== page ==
The Siren Waterhouse Analysis Essay

Literary Analysis And Comparison Of Ulysses And The Sirens And “Siren Song”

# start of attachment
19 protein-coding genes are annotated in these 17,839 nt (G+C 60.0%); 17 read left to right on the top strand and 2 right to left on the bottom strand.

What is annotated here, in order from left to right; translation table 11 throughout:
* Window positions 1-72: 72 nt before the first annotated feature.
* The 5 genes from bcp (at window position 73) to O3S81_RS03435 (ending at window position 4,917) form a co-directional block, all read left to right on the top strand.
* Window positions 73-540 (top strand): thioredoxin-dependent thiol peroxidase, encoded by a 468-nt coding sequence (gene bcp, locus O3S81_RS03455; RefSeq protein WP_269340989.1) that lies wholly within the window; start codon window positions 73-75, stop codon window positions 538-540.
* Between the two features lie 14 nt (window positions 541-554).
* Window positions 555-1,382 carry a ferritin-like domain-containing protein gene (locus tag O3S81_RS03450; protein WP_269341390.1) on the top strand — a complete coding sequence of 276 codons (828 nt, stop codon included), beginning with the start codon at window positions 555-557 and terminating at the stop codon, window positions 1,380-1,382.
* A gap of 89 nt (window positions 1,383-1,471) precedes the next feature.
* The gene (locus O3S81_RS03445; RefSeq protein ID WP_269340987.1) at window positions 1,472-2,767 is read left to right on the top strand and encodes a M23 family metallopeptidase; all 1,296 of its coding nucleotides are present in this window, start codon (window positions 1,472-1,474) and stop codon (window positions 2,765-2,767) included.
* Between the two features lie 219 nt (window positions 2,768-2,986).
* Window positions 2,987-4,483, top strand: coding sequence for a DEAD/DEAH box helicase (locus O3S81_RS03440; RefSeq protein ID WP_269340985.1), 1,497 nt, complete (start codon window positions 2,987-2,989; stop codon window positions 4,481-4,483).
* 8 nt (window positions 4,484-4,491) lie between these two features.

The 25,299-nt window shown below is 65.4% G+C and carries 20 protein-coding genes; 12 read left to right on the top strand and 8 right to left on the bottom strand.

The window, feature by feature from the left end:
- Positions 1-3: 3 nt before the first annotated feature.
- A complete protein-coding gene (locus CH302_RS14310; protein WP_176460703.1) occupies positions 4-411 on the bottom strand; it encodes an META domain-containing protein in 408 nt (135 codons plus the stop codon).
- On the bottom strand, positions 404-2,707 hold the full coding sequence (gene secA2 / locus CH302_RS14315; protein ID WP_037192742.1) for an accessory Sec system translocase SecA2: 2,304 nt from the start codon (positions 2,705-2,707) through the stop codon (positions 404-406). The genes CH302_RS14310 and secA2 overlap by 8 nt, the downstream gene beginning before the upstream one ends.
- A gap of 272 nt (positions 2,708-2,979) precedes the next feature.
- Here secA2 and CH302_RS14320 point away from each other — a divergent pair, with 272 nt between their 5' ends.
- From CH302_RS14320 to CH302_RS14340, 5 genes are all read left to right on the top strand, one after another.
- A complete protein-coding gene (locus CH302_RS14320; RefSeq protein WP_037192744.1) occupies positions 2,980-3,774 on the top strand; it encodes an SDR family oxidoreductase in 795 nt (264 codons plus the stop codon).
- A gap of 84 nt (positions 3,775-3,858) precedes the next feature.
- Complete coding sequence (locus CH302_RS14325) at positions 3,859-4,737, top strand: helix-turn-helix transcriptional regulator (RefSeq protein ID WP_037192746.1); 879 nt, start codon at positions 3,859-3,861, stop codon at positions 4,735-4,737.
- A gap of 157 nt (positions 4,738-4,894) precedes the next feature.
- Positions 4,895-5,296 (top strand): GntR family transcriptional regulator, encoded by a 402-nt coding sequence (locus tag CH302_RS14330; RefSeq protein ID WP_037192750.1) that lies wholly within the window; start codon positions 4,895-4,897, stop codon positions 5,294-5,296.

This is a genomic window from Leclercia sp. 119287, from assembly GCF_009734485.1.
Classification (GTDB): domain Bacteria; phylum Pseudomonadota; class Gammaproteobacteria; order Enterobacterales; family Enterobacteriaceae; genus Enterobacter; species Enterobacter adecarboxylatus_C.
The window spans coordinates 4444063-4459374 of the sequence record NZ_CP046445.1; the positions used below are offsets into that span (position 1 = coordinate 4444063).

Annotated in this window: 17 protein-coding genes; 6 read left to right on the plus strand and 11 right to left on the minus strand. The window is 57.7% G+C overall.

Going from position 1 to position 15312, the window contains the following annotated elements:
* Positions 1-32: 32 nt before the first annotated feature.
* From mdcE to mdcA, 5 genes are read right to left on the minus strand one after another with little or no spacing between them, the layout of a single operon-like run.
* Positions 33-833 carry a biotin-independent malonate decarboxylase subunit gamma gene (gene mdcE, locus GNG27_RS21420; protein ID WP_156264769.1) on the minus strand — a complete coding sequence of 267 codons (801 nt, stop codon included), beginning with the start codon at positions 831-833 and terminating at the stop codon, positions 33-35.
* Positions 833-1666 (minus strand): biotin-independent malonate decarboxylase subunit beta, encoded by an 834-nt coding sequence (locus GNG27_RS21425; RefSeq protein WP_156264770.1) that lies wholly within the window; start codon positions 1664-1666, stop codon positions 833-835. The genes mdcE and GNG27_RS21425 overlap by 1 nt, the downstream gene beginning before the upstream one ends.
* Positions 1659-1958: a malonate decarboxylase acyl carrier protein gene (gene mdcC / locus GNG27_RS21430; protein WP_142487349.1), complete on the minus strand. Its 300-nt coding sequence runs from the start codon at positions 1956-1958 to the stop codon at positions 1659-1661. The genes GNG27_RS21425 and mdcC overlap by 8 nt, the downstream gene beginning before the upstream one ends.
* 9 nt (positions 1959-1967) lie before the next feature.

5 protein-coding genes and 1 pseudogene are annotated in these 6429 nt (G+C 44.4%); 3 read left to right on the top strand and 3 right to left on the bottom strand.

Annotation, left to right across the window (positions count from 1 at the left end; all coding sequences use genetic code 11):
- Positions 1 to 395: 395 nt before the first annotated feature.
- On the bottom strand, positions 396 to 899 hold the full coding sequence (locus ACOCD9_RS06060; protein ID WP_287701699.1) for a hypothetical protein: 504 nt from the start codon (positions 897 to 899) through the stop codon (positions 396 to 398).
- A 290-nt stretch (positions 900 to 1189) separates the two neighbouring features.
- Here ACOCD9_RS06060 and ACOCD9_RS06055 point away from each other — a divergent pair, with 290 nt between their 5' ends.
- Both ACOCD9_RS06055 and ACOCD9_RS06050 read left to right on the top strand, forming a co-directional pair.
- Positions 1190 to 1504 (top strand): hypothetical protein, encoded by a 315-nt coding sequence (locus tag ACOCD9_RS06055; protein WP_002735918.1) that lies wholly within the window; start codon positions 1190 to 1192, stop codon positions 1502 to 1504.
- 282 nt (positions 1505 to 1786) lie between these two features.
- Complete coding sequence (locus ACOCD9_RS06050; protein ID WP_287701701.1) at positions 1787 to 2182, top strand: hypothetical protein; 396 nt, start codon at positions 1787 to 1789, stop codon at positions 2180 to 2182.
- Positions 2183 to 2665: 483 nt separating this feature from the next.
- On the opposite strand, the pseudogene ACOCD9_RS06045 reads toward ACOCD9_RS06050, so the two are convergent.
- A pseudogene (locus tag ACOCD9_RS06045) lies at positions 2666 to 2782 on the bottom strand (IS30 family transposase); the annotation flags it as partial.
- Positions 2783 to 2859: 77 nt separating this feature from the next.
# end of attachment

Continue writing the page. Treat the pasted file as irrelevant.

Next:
Throughout modern history the ancient Greeks and their stories have influenced our culture and way of life. Many of the ancient Greek myths are those of caution that teach us moral lessons. For example, the myth of Odysseus and the sirens, told by Homer in The Odyssey, teaches us to resist the urge to indulge in temptations. Odysseus and his crew are travelling near the island of the sirens when Odysseus plugs the ears of his crewmates with beeswax and has them tie him to the mast so that he can listen to the sirens’ song and not crash their ship onto the rocks as they pass the island. Odysseus and his crew safely pass the island of the sirens without any casualties and continue on their journey home. Author Margaret Atwood and artist John William Waterhouse both display their brilliant ideas about the myth of Odysseus and the sirens using poetry and painting. Both Ulysses and the Sirens by John William Waterhouse and “Siren Song” by Margaret Atwood use the myth of the sirens to show that during their lives, people often encounter bad temptations that can lead to their demise and should pay no attention to such temptations.